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Teaching as a career path


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Hi all,

 

I recently finished my undergrad in psychology (w/ a focus on social psychology) and loved it. 

 

I have prepared a relatively strong CV in accordance to doing research, but it's not longer a primary interest of mine. I want to be able to teach the principles of social psychology or a closely related field one day with as little research responsibilities as possible, but would like more information on that career trajectory. 

 

I am assuming I will probably need a phd because of the competition on the job market nowadays, but figure I should focus my attention on programs that allow for a teaching emphasis, as opposed to ones that live by strict research rules.

 

So some questions:

 

1. What kind of programs should I be looking at? Broadly, specifically?

2. What is the job market like? There seems to be a rise of part-time positions, but how would one securing a full time position?

3. How stable are these full-time positions?

4. What kind of establishments/institutions are these positions at?

5. What are some best positions that I should aim for down the line?

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A PhD is a research degree, and even if you go on to become a lecturer, you are going to find it very hard to find a position that is specific enough to teaching social psychology. Usually lecturers don't get much of a choice in what they lecture.

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Guest joshw4288

If you are not interested in research at all I encourage you to think about whether a Ph.D. is really for you. Just to obtain the Ph.D. you are going to spend 5 years with a heavy research load. Once obtained, your best bet would be finding a position at a liberal arts college but this is incredibly narrow and will make finding a job incredibly difficult. You can adjunct night classes after work. I know several adjuncts that work in the private sector and do this because they enjoy teaching. I'm not sure you will ever find a position where teaching is your sole responsibility within a full time academic position. This is not the primary role of academia.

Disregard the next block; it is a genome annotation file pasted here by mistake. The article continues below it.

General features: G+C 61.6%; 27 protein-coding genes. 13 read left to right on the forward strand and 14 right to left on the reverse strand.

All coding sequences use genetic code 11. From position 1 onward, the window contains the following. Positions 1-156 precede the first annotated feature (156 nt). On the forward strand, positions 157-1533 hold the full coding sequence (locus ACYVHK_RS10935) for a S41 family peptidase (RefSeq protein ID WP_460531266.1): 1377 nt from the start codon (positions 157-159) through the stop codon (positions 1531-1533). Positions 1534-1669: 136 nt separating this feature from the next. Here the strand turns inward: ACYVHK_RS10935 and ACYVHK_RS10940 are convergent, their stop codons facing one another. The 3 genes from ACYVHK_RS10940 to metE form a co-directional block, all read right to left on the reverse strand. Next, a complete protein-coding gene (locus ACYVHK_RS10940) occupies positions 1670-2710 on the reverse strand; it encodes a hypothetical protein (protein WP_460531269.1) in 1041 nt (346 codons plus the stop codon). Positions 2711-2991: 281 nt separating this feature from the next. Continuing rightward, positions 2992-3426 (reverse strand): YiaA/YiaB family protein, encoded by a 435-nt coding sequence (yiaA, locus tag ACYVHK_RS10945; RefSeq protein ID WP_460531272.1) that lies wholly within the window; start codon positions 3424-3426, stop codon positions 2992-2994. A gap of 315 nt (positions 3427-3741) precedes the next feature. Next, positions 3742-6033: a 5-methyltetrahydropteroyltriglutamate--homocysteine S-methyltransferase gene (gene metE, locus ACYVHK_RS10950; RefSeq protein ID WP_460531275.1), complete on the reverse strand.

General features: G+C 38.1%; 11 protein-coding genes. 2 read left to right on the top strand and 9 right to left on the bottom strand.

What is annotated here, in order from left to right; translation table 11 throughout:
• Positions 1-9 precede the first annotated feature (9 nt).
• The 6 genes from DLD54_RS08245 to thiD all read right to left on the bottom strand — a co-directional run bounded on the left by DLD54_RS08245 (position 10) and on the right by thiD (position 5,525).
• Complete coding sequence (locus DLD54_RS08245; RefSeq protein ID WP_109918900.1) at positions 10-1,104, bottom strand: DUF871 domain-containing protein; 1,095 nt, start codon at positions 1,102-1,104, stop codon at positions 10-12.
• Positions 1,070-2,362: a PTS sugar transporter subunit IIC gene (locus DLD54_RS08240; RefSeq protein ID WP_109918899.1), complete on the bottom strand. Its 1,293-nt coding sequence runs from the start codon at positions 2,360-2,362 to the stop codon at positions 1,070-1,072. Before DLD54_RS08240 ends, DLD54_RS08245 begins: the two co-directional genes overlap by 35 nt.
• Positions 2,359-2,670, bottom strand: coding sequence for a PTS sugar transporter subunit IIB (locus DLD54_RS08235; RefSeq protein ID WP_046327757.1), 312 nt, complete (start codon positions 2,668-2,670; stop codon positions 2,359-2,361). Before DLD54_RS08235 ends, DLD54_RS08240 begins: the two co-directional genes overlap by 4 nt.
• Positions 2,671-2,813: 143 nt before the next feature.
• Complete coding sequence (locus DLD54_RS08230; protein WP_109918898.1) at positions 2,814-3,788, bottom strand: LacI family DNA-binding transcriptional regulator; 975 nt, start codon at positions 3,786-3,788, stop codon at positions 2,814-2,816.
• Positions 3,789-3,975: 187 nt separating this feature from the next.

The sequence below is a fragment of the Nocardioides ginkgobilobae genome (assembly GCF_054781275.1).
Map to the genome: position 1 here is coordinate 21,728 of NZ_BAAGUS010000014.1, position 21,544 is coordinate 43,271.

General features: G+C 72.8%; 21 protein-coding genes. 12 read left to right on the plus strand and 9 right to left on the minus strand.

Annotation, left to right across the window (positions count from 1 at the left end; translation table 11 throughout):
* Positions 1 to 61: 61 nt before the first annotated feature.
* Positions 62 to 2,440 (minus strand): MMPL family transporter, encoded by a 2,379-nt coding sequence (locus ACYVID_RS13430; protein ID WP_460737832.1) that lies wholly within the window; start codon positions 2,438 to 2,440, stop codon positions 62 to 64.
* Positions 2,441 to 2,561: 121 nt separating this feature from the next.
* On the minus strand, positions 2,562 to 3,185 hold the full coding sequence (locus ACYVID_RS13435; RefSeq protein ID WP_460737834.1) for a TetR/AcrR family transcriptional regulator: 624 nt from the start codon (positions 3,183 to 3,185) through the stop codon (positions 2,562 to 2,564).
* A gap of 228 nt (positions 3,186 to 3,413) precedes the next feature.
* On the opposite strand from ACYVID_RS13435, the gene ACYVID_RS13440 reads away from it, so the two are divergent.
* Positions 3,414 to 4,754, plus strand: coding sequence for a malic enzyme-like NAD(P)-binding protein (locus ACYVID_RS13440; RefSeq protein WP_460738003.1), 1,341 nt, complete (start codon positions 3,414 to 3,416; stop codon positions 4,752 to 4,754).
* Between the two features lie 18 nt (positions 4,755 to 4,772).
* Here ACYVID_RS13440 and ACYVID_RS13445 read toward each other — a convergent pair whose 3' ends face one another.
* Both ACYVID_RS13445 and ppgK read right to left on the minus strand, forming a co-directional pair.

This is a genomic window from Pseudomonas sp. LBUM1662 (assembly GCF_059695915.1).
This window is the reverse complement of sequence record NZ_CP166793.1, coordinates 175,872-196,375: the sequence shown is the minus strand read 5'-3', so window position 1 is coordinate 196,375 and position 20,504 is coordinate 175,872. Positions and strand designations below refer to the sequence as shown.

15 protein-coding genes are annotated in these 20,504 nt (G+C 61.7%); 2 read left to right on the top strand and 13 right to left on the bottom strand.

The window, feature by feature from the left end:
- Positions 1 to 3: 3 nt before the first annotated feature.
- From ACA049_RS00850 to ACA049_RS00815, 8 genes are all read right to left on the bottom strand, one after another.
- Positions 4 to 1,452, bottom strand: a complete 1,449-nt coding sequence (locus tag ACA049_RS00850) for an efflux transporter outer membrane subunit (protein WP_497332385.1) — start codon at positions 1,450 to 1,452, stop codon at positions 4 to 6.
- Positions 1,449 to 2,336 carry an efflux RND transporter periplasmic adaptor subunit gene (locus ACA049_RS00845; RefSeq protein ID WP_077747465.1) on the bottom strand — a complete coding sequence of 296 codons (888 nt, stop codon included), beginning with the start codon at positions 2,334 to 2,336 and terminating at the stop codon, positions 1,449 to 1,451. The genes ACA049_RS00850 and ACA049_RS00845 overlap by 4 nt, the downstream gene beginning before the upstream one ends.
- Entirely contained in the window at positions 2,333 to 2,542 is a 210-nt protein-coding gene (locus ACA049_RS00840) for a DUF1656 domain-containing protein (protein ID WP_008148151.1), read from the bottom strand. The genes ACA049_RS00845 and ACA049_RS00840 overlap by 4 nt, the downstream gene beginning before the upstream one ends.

Furthermore, I would suggest going to your department and discussing this with the advisors. They are there to answer these types of questions. Talk to your professors, although most academics will likely tell you that if don't want to do research, don't get a Ph.D. It is after all a research degree. 

Edited by joshw4288
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To be blunt, the career you're hoping for doesn't exist. 

 

To teach university-level psychology you almost always need a PhD, which is a research degree. This is because the underlying philosophy of academia is that students should learn from people who are active researchers (professor = research + teaching + service).  It used to be that maybe you could get away with a master's to teach at a community college somewhere, but there are so many PhDs on the market that I think this isn't true anymore.

 

If you tell PhD programs "I'm interested in teaching, not research," you won't get accepted. And even if you do get in, slog through 5 years of research, and graduate, there are very very few teaching jobs with any job security. If you just teach, you're probably doomed to contract positions that pay terribly and are renewed term-to-term. Most adjucts do it because they (1) have something else and like teaching on the side (2) want an academic job eventually and are doing this to pay the bills and stay in the system.